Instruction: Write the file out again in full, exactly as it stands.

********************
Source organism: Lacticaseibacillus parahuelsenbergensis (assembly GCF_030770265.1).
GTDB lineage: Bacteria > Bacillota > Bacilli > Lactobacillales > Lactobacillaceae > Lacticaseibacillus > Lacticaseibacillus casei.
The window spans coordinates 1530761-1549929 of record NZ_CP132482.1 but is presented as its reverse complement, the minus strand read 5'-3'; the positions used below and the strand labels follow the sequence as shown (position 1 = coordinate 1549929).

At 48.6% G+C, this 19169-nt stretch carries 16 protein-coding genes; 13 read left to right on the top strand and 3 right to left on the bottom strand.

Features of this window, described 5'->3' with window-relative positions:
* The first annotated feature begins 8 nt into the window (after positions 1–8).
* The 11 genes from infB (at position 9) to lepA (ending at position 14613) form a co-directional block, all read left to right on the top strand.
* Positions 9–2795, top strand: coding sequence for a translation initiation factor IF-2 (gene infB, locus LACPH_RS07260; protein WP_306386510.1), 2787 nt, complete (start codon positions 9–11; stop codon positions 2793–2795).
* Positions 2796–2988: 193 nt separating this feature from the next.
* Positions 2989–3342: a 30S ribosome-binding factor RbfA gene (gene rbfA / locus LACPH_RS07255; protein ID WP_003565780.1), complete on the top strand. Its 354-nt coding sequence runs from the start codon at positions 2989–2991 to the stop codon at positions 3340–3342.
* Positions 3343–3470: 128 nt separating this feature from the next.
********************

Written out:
Source organism: Lacticaseibacillus parahuelsenbergensis (assembly GCF_030770265.1).
GTDB lineage: Bacteria > Bacillota > Bacilli > Lactobacillales > Lactobacillaceae > Lacticaseibacillus > Lacticaseibacillus casei.
The window spans coordinates 1530761-1549929 of record NZ_CP132482.1 but is presented as its reverse complement, the minus strand read 5'-3'; the positions used below and the strand labels follow the sequence as shown (position 1 = coordinate 1549929).

At 48.6% G+C, this 19169-nt stretch carries 16 protein-coding genes; 13 read left to right on the top strand and 3 right to left on the bottom strand.

Features of this window, described 5'->3' with window-relative positions:
* The first annotated feature begins 8 nt into the window (after positions 1–8).
* The 11 genes from infB (at position 9) to lepA (ending at position 14613) form a co-directional block, all read left to right on the top strand.
* Positions 9–2795, top strand: coding sequence for a translation initiation factor IF-2 (gene infB, locus LACPH_RS07260; protein WP_306386510.1), 2787 nt, complete (start codon positions 9–11; stop codon positions 2793–2795).
* Positions 2796–2988: 193 nt separating this feature from the next.
* Positions 2989–3342: a 30S ribosome-binding factor RbfA gene (gene rbfA / locus LACPH_RS07255; protein ID WP_003565780.1), complete on the top strand. Its 354-nt coding sequence runs from the start codon at positions 2989–2991 to the stop codon at positions 3340–3342.
* Positions 3343–3470: 128 nt separating this feature from the next.